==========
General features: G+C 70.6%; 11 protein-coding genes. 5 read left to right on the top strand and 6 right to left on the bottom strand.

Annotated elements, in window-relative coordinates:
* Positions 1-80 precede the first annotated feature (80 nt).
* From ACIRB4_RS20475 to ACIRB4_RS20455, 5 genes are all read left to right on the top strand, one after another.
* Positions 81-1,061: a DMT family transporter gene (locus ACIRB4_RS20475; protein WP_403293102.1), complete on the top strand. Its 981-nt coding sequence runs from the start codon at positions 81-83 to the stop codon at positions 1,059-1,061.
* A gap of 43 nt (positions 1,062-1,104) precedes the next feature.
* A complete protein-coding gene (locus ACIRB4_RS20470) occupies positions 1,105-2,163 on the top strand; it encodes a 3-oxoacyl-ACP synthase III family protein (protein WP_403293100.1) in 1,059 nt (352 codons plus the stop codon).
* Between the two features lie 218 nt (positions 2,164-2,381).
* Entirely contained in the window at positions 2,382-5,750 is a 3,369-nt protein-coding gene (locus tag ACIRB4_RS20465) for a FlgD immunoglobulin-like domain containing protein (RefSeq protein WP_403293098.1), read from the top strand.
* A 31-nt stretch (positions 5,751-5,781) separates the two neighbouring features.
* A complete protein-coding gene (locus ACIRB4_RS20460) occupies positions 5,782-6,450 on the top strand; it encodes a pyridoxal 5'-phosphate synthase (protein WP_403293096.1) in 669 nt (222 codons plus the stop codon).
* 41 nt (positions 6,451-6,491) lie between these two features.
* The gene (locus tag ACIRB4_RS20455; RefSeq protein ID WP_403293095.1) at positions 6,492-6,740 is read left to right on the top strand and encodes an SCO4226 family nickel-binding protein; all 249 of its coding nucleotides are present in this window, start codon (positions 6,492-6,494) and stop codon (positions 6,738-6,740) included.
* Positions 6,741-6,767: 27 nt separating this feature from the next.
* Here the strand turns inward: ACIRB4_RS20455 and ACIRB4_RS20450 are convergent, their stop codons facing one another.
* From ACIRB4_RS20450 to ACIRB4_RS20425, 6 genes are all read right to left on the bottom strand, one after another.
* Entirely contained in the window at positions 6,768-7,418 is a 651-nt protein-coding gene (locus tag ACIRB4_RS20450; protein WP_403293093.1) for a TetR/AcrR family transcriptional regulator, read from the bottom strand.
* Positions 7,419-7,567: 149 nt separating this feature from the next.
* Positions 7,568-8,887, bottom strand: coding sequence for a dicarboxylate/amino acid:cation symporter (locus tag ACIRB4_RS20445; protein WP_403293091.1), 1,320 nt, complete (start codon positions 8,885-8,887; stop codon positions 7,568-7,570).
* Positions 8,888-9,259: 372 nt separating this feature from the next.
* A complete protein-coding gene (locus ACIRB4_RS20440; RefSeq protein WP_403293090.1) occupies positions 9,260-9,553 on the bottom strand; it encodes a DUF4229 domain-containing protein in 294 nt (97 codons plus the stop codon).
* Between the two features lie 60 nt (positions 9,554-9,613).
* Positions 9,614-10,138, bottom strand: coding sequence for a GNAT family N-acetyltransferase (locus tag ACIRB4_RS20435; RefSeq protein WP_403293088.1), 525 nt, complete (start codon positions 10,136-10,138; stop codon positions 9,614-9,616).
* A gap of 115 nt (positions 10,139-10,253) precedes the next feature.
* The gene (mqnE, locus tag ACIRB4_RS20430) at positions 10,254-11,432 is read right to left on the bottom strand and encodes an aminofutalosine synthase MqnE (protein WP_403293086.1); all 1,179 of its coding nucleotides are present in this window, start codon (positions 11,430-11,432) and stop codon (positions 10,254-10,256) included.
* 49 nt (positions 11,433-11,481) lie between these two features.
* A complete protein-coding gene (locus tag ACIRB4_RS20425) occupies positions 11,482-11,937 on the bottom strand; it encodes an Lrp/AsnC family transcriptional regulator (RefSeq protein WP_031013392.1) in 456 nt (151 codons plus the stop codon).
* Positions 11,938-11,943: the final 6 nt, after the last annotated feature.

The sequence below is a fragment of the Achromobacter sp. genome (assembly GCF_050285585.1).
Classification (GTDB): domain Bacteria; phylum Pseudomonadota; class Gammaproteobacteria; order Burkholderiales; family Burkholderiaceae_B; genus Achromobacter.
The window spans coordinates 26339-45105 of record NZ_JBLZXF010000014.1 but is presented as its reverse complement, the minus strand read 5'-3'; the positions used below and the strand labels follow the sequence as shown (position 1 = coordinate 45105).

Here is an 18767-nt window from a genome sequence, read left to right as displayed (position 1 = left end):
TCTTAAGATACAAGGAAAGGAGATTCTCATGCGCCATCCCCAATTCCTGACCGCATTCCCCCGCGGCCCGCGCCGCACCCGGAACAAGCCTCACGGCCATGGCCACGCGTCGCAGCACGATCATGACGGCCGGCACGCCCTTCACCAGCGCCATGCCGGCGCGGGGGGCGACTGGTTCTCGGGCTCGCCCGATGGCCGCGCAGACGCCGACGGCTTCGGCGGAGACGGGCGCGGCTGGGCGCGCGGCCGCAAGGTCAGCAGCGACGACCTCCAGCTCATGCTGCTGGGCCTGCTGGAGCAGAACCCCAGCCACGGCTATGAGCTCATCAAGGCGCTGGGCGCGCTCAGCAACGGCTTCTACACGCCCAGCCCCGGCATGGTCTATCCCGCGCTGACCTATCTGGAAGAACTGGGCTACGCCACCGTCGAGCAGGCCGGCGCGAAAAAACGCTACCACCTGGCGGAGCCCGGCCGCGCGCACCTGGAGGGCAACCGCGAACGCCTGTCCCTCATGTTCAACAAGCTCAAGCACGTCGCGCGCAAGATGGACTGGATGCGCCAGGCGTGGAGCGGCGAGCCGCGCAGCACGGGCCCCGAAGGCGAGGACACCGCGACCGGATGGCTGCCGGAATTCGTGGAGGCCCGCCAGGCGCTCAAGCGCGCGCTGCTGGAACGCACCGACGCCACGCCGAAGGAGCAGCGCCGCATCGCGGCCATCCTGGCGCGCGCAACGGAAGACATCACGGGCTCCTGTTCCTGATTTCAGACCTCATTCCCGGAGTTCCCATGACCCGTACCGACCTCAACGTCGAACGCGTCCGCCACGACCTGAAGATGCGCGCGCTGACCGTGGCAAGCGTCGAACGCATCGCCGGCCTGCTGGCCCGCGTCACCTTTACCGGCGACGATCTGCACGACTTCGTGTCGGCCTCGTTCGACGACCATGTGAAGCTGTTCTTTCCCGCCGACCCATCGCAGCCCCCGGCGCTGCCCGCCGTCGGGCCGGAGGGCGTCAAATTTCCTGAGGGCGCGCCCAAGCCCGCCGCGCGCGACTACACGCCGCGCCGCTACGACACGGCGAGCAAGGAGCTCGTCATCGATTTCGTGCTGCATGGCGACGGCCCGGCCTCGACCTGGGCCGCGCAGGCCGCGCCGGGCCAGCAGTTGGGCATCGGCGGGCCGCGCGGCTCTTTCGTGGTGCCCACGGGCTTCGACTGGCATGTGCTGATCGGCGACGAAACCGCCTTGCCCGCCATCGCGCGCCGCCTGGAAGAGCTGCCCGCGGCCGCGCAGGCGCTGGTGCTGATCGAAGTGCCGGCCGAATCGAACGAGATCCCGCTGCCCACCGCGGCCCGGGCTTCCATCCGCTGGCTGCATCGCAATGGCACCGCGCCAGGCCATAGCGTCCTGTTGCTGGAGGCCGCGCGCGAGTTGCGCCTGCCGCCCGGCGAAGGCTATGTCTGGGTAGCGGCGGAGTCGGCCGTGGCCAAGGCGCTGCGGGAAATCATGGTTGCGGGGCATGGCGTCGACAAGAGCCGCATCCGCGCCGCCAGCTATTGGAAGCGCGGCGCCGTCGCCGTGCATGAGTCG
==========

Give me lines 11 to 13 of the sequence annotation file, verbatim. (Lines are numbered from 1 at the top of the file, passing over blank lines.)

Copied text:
* A complete protein-coding gene (locus ACIRB4_RS20460) occupies positions 5,782-6,450 on the top strand; it encodes a pyridoxal 5'-phosphate synthase (protein WP_403293096.1) in 669 nt (222 codons plus the stop codon).
* 41 nt (positions 6,451-6,491) lie between these two features.
* The gene (locus tag ACIRB4_RS20455; RefSeq protein ID WP_403293095.1) at positions 6,492-6,740 is read left to right on the top strand and encodes an SCO4226 family nickel-binding protein; all 249 of its coding nucleotides are present in this window, start codon (positions 6,492-6,494) and stop codon (positions 6,738-6,740) included.